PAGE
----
نتیجه گیری انگلیسی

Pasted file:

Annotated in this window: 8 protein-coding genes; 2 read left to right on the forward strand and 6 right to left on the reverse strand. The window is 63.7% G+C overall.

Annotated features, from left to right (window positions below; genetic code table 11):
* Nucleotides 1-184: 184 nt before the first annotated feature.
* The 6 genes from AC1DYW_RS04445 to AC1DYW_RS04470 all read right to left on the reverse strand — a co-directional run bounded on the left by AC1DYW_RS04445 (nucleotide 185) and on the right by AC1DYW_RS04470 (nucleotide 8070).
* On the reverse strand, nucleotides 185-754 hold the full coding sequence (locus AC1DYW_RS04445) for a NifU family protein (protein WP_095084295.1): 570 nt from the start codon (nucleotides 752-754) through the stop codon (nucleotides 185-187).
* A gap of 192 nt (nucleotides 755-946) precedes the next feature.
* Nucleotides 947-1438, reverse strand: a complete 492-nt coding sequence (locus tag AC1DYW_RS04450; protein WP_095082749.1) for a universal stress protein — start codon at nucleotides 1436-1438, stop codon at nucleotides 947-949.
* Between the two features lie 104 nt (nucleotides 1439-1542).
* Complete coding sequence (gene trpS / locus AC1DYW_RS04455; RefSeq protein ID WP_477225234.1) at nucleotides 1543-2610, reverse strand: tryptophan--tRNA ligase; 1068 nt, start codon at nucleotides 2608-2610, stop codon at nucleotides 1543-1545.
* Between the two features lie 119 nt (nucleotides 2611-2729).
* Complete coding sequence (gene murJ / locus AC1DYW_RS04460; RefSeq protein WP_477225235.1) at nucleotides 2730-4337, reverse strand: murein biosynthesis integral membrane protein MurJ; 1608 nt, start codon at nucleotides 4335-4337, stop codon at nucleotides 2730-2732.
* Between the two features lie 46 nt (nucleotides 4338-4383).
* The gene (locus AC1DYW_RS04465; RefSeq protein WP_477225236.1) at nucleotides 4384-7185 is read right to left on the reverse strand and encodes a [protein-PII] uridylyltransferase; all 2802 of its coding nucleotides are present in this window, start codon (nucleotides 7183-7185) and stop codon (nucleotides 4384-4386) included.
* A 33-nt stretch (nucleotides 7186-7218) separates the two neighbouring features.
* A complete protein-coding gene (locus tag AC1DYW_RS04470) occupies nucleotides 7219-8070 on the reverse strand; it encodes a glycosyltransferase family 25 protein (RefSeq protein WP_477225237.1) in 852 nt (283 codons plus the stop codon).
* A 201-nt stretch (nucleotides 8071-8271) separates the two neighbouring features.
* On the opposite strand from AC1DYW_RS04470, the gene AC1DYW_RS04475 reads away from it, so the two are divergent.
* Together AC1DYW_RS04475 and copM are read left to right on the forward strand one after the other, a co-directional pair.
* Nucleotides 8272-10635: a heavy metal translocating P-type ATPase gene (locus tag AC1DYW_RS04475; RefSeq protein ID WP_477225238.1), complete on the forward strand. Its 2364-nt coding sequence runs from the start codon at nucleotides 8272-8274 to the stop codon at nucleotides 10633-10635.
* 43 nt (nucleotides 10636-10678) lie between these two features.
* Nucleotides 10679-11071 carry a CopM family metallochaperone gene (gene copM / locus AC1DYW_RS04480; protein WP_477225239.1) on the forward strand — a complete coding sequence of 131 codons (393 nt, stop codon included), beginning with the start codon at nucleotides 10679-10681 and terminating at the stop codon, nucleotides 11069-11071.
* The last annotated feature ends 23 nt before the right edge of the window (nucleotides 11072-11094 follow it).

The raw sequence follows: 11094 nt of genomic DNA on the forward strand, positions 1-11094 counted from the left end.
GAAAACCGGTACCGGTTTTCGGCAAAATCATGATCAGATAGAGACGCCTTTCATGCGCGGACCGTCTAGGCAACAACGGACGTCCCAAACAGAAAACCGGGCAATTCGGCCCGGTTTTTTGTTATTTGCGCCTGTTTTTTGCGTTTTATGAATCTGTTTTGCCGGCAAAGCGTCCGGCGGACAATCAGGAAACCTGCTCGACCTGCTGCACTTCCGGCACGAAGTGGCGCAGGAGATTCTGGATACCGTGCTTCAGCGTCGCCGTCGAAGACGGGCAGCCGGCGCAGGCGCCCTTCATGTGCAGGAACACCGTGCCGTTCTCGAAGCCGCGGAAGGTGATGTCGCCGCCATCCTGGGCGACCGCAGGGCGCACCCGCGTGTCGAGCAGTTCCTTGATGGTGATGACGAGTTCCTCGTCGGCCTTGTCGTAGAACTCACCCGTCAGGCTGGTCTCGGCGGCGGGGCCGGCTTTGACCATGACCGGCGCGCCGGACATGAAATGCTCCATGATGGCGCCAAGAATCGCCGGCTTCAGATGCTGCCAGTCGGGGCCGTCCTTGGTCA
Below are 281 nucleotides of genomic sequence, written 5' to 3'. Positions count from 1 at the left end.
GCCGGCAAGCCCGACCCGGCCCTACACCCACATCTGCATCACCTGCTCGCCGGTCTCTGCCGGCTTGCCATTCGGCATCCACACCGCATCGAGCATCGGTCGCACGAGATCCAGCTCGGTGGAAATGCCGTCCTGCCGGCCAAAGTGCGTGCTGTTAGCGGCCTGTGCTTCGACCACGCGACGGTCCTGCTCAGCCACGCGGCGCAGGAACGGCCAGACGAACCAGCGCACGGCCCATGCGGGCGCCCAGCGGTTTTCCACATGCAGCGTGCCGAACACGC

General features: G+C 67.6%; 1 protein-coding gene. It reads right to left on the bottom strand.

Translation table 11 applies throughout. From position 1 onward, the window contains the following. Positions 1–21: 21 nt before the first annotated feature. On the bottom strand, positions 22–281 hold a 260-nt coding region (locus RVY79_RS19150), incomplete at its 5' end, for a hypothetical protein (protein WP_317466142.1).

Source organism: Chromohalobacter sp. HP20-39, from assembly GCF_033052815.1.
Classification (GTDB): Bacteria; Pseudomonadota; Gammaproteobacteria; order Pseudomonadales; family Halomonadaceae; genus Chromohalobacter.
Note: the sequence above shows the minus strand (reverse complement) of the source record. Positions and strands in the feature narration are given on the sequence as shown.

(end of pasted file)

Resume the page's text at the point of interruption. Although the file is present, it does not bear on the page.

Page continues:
Banking competition can enhance SME financing by reducing both the probability of the presence and the magnitude of the credit constraints. While there is substantial evidence in the literature on the probability of the presence of credit constraints, little evidence has been reported so far concerning the magnitude of these constraints. Using a survey dataset on Chinese SMEs, we investigate how banking competition contributes to alleviating credit constraints both in terms of the probability that SMEs face credit constraints and in terms of the magnitude of the credit constraints they face. On the one hand, we find that more intense banking competition is associated with a lower probability that SMEs face credit constraints, a finding that is robust to the different choices of concentration measurement and to instrumental variable estimation. On the other hand, more intense banking competition is also associated with a lower level of financing gap ratio, a finding we think that has almost never been reported before in the empirical literature. Moreover, we find that the joint-stock banks have a larger effect, while the state-owned banks have a smaller effect, than city commercial banks in reducing the probability SMEs that face credit constraints and on the magnitude of the credit constraints. Put differently, banking competition by different types of banks can lead to heterogeneous effects on the credit constraints faced by SMEs. While the information hypothesis predicts that creditors are more likely to finance credit constrained firms when credit markets are concentrated (Bergstresser, 2010, Fischer, 2000 and Petersen and Rajan, 2002), our evidence from China supports the market power hypothesis. Due to the difficulty in internalizing the benefit of relationship lending in a developing economy, transaction lending toward SMEs could be more common among banks. Our evidence from China casts doubts on the relationship between banking market structure and credit constraints in emerging markets with similarly high economic growth and poor financial systems, where more intense banking competition seems to help in alleviating SME credit constraints. In order to support SMEs in emerging economics such as China, a potential policy implication is to promote regional banks which have both the business orientation toward SMEs and the proper regional diversification. While the paper examines credit constraints from the quantity perspective, it is interesting to investigate how banking competition affects loan pricing. The interest rate profile may capture the mechanism of how banking competition affects credit constraints, say the relationship lending versus price channel. As there is no price information in this dataset, we leave such an investigation for future research with other new datasets.